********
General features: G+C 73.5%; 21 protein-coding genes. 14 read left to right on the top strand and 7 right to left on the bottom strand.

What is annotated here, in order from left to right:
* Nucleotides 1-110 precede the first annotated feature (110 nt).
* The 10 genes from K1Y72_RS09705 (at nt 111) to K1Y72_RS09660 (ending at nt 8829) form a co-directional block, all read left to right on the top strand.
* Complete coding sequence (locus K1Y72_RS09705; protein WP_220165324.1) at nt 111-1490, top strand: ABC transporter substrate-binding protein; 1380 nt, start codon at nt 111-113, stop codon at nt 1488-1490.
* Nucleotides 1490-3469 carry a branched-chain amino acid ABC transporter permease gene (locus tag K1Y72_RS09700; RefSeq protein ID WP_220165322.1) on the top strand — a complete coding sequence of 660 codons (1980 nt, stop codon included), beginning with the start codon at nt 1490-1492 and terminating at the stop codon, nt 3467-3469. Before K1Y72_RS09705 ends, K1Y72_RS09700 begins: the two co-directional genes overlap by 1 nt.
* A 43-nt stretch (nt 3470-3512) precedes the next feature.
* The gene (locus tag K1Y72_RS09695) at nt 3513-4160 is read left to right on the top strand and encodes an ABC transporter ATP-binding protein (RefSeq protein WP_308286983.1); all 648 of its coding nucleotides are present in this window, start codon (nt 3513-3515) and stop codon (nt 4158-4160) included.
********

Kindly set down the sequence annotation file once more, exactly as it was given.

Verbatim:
General features: G+C 73.5%; 21 protein-coding genes. 14 read left to right on the top strand and 7 right to left on the bottom strand.

What is annotated here, in order from left to right:
* Nucleotides 1-110 precede the first annotated feature (110 nt).
* The 10 genes from K1Y72_RS09705 (at nt 111) to K1Y72_RS09660 (ending at nt 8829) form a co-directional block, all read left to right on the top strand.
* Complete coding sequence (locus K1Y72_RS09705; protein WP_220165324.1) at nt 111-1490, top strand: ABC transporter substrate-binding protein; 1380 nt, start codon at nt 111-113, stop codon at nt 1488-1490.
* Nucleotides 1490-3469 carry a branched-chain amino acid ABC transporter permease gene (locus tag K1Y72_RS09700; RefSeq protein ID WP_220165322.1) on the top strand — a complete coding sequence of 660 codons (1980 nt, stop codon included), beginning with the start codon at nt 1490-1492 and terminating at the stop codon, nt 3467-3469. Before K1Y72_RS09705 ends, K1Y72_RS09700 begins: the two co-directional genes overlap by 1 nt.
* A 43-nt stretch (nt 3470-3512) precedes the next feature.
* The gene (locus tag K1Y72_RS09695) at nt 3513-4160 is read left to right on the top strand and encodes an ABC transporter ATP-binding protein (RefSeq protein WP_308286983.1); all 648 of its coding nucleotides are present in this window, start codon (nt 3513-3515) and stop codon (nt 4158-4160) included.